Where did this journey begin, what set me on my path to become a librarian and a seeker of knowledge? Every Friday evening as a child, the four older children walked with my father across the entire length of Chandler Park to the Detroit Public Library. I left with as many books as I could carry – stories, traditional fairy tales, adventure tales such as Robinson Crusoe, Island of the Blue Dolphins.
A fictional character who I admired as a child is Miss Rumphius. This children’s book by Barbara Cooney depicts the life of the Librarian, Miss Rumphius. She brings stories to children and adults, and a desire to do something to make the world more beautiful. She leaves her mark by planting beautiful lupins over the entire countryside.
Years later in Montreal, I completed my undergraduate degree in English Literature where I studied the canon of Western literature from the Ancients to the Moderns. E.M. Forster’s his depiction of the culture clash in British India portrayed in A Passage to India opened my eyes to the world. The character of Mrs. Moore in Forster’s Passage is wise and respectful of other cultures and has spiritual leanings. In contract to Adela’s cerebral perspective and fear of mystical qualities, Mrs. Moore relies on her heart to make connections. She is open to the Hindu tenet of the oneness and unity of all living things. Such a portrayal was radical for Colonial Britain in 1924.
I enjoy exploring the countryside and generally bring along a plant or bird naming books: Wildflowers across the Prairies and Birding Tanzania for example. I enjoy walking and observing, stopping to look up the precise name of a flower, a tree, or a bird. In my home library, I refer to Mrs. Maud Grieve’s “A Modern Herbal,” first published in 1931, giving medicinal and culinary properties, conventional wisdom, and cultivation from all over the world. Susun Weeds’ became the source for herbal remedies, taking her “bone remedy” of nettles and herbal teas with medicinal value.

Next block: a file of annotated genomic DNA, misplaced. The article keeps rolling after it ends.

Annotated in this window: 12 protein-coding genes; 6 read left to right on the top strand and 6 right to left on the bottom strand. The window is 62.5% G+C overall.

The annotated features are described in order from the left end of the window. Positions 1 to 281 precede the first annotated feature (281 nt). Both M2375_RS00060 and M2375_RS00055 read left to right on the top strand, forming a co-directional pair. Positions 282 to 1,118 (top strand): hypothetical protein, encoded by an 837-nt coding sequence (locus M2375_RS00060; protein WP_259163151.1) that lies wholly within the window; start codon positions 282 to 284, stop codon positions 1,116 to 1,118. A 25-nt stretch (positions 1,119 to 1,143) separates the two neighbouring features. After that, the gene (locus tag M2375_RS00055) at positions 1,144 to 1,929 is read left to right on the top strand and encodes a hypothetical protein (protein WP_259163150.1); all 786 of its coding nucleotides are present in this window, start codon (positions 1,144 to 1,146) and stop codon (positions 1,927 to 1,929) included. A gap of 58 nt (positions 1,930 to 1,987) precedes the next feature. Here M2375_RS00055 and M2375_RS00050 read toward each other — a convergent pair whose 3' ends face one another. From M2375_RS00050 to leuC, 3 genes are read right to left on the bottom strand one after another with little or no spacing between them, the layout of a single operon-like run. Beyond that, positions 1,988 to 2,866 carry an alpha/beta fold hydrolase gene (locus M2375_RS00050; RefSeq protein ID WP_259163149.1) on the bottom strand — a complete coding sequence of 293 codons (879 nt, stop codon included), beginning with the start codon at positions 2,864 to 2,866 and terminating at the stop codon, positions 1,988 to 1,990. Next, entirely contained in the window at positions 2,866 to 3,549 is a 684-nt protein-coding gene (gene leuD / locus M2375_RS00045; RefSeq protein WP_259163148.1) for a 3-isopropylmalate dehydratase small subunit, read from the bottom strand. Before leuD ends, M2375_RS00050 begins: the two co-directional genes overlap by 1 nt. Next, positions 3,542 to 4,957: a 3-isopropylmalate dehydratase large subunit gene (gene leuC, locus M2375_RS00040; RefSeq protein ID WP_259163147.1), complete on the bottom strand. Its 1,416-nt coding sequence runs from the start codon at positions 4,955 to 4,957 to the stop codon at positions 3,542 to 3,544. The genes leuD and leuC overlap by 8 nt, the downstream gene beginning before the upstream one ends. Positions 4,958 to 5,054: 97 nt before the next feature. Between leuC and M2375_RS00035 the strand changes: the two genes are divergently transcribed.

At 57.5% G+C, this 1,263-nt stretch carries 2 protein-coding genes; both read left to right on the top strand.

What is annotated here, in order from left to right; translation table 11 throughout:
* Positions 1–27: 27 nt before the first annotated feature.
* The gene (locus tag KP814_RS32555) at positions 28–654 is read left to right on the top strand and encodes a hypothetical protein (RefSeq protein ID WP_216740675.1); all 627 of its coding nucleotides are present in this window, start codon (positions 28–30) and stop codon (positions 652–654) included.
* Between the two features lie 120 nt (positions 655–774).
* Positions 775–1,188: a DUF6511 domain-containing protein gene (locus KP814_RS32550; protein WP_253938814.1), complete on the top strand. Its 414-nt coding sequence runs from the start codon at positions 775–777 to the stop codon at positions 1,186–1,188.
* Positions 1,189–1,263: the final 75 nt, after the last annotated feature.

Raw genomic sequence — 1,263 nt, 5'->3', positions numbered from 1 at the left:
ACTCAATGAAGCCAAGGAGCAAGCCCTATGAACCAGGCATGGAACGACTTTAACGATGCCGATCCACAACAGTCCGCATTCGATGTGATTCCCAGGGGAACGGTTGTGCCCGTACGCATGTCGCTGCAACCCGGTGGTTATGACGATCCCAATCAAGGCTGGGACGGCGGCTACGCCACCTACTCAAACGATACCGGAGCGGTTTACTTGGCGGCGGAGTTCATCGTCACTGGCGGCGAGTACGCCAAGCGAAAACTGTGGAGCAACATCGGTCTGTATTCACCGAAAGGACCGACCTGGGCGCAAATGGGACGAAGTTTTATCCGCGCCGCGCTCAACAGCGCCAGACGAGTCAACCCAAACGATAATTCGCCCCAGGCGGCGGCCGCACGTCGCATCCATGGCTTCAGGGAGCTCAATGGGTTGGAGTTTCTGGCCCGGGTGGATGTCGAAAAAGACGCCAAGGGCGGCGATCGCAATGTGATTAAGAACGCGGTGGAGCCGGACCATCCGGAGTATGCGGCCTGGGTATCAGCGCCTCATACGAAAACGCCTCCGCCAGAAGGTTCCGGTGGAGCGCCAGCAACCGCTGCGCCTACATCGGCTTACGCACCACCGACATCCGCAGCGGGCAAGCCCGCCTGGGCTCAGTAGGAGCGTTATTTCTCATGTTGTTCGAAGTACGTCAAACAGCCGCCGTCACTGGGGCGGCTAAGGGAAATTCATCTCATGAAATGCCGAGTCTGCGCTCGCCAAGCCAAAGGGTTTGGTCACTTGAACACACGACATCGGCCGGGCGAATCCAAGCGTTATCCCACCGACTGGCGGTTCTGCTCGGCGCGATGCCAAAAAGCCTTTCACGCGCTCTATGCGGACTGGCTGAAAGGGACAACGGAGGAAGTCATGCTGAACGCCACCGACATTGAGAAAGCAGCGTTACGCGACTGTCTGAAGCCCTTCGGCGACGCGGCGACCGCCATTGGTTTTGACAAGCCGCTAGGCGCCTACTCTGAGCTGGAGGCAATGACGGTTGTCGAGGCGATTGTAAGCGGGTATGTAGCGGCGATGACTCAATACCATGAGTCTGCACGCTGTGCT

I began my career in 1989 as an “Agrarian Librarian.” One of two information professionals and two agronomists at EAP, we were passionate about our mission: to make ecological farming practices accessible to farmers across the planet. Director, Dr. Stuart Hill, a professor of entomology, revolted against agricultural practices in Canada, so unlike methods in England. He started collecting farmers’ knowledge published in magazines, newsletters, bulletins, and organic research reports produced by farmers. We created the database along with a classification system and indexing terms. I oversaw the work of graduate student assistants who analyzed, classified, and filed the documents. A wonderful learning experience, I learned about Composting, Rotations, Permaculture, and Biodynamics.
Becoming aware of the political nature of “grey literature” which exists quite separately from the conventional stream of published information, Traditional Knowledge was the subject of my Master’s thesis, and the topic of my next post.